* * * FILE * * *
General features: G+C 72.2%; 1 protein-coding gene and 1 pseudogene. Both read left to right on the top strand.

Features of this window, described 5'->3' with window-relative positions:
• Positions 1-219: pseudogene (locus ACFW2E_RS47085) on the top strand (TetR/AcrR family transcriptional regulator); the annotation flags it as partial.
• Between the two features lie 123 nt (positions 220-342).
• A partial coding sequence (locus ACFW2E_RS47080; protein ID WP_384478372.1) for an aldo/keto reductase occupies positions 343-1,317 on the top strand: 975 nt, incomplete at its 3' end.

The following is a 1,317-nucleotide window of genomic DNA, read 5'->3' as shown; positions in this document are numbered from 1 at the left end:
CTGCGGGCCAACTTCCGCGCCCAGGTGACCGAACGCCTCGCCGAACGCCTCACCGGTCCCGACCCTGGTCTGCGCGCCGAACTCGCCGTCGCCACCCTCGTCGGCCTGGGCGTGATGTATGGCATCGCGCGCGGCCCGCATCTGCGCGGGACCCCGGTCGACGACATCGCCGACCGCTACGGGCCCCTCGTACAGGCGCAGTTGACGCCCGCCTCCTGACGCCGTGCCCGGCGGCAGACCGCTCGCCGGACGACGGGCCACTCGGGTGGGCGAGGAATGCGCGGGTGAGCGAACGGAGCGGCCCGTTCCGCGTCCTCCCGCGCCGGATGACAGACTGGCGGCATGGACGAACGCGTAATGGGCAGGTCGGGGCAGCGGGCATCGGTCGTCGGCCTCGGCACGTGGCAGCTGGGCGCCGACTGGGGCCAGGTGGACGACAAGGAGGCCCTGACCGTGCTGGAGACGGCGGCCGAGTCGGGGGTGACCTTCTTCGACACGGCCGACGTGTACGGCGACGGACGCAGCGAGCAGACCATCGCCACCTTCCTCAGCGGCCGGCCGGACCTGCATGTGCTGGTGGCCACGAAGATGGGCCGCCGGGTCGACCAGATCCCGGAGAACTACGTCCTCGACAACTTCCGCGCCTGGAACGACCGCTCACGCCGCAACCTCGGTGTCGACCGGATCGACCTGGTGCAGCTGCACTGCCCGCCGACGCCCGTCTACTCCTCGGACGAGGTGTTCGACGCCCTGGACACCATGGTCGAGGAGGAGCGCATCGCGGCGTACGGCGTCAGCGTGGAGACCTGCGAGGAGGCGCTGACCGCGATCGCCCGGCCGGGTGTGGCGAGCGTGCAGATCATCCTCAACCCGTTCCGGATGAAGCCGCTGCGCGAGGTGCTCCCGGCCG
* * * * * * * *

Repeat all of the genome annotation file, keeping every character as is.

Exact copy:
General features: G+C 72.2%; 1 protein-coding gene and 1 pseudogene. Both read left to right on the top strand.

Features of this window, described 5'->3' with window-relative positions:
• Positions 1-219: pseudogene (locus ACFW2E_RS47085) on the top strand (TetR/AcrR family transcriptional regulator); the annotation flags it as partial.
• Between the two features lie 123 nt (positions 220-342).
• A partial coding sequence (locus ACFW2E_RS47080; protein ID WP_384478372.1) for an aldo/keto reductase occupies positions 343-1,317 on the top strand: 975 nt, incomplete at its 3' end.

The following is a 1,317-nucleotide window of genomic DNA, read 5'->3' as shown; positions in this document are numbered from 1 at the left end:
CTGCGGGCCAACTTCCGCGCCCAGGTGACCGAACGCCTCGCCGAACGCCTCACCGGTCCCGACCCTGGTCTGCGCGCCGAACTCGCCGTCGCCACCCTCGTCGGCCTGGGCGTGATGTATGGCATCGCGCGCGGCCCGCATCTGCGCGGGACCCCGGTCGACGACATCGCCGACCGCTACGGGCCCCTCGTACAGGCGCAGTTGACGCCCGCCTCCTGACGCCGTGCCCGGCGGCAGACCGCTCGCCGGACGACGGGCCACTCGGGTGGGCGAGGAATGCGCGGGTGAGCGAACGGAGCGGCCCGTTCCGCGTCCTCCCGCGCCGGATGACAGACTGGCGGCATGGACGAACGCGTAATGGGCAGGTCGGGGCAGCGGGCATCGGTCGTCGGCCTCGGCACGTGGCAGCTGGGCGCCGACTGGGGCCAGGTGGACGACAAGGAGGCCCTGACCGTGCTGGAGACGGCGGCCGAGTCGGGGGTGACCTTCTTCGACACGGCCGACGTGTACGGCGACGGACGCAGCGAGCAGACCATCGCCACCTTCCTCAGCGGCCGGCCGGACCTGCATGTGCTGGTGGCCACGAAGATGGGCCGCCGGGTCGACCAGATCCCGGAGAACTACGTCCTCGACAACTTCCGCGCCTGGAACGACCGCTCACGCCGCAACCTCGGTGTCGACCGGATCGACCTGGTGCAGCTGCACTGCCCGCCGACGCCCGTCTACTCCTCGGACGAGGTGTTCGACGCCCTGGACACCATGGTCGAGGAGGAGCGCATCGCGGCGTACGGCGTCAGCGTGGAGACCTGCGAGGAGGCGCTGACCGCGATCGCCCGGCCGGGTGTGGCGAGCGTGCAGATCATCCTCAACCCGTTCCGGATGAAGCCGCTGCGCGAGGTGCTCCCGGCCG